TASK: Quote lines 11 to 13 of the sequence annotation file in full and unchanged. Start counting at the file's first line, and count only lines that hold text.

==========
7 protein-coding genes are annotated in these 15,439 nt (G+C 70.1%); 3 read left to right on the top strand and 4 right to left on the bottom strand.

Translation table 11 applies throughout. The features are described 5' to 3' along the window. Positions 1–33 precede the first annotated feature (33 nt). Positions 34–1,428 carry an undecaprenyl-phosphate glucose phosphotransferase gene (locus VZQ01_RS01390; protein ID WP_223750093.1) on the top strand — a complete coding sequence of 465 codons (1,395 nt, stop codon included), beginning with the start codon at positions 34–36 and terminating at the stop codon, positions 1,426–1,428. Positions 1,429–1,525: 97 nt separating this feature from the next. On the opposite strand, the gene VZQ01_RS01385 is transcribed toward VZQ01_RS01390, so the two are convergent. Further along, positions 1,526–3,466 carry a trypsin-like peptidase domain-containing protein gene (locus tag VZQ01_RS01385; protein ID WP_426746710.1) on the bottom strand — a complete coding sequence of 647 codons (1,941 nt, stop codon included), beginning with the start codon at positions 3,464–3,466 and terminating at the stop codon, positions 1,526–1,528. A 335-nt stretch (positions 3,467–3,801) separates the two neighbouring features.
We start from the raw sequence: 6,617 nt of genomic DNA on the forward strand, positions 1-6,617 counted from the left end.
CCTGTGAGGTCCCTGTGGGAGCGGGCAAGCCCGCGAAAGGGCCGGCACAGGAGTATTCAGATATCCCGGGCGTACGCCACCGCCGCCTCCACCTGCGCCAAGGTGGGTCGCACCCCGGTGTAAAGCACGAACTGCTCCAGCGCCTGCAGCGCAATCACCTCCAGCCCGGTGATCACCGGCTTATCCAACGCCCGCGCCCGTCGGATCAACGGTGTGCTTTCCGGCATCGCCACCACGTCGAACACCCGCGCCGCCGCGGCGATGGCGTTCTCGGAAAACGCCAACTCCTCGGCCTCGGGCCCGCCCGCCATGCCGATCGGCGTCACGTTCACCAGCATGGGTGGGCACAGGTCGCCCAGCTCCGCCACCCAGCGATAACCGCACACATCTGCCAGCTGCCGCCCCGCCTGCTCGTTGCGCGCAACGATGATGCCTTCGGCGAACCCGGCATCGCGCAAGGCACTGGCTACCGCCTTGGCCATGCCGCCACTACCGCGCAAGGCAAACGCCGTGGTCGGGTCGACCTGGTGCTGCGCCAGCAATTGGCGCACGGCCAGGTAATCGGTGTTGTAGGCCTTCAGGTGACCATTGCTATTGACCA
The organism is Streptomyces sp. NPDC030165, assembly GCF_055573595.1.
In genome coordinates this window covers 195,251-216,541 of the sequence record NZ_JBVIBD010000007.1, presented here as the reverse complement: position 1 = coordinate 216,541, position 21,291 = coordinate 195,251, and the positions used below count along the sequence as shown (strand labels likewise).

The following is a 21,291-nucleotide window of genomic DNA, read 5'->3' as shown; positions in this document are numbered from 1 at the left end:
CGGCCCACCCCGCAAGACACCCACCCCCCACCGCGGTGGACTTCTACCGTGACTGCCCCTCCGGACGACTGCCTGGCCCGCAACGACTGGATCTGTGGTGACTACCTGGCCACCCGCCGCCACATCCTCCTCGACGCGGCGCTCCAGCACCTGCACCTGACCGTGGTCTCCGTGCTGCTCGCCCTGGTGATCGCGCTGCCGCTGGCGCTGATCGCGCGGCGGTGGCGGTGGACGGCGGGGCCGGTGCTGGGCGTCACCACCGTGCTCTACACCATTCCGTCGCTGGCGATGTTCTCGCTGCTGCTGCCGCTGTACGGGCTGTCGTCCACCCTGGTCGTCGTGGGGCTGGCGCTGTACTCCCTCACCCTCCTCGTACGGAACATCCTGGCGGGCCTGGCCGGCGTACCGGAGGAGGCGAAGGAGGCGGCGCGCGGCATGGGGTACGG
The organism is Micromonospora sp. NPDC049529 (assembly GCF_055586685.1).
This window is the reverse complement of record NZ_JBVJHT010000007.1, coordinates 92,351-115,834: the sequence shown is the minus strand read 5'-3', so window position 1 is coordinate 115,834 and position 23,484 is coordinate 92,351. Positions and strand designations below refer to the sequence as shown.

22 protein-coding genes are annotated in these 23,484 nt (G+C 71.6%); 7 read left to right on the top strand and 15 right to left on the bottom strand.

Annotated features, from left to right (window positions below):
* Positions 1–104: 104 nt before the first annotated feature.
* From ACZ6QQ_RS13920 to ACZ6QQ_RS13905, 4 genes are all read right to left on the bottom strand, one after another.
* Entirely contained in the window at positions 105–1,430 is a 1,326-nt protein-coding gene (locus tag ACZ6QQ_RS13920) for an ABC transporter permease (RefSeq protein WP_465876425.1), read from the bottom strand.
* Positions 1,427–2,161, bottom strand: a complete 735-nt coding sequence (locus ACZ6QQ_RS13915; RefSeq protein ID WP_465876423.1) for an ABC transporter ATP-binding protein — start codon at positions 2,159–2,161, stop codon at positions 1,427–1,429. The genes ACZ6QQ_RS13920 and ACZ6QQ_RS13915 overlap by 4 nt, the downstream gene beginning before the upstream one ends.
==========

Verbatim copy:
22 protein-coding genes are annotated in these 23,484 nt (G+C 71.6%); 7 read left to right on the top strand and 15 right to left on the bottom strand.

Annotated features, from left to right (window positions below):
* Positions 1–104: 104 nt before the first annotated feature.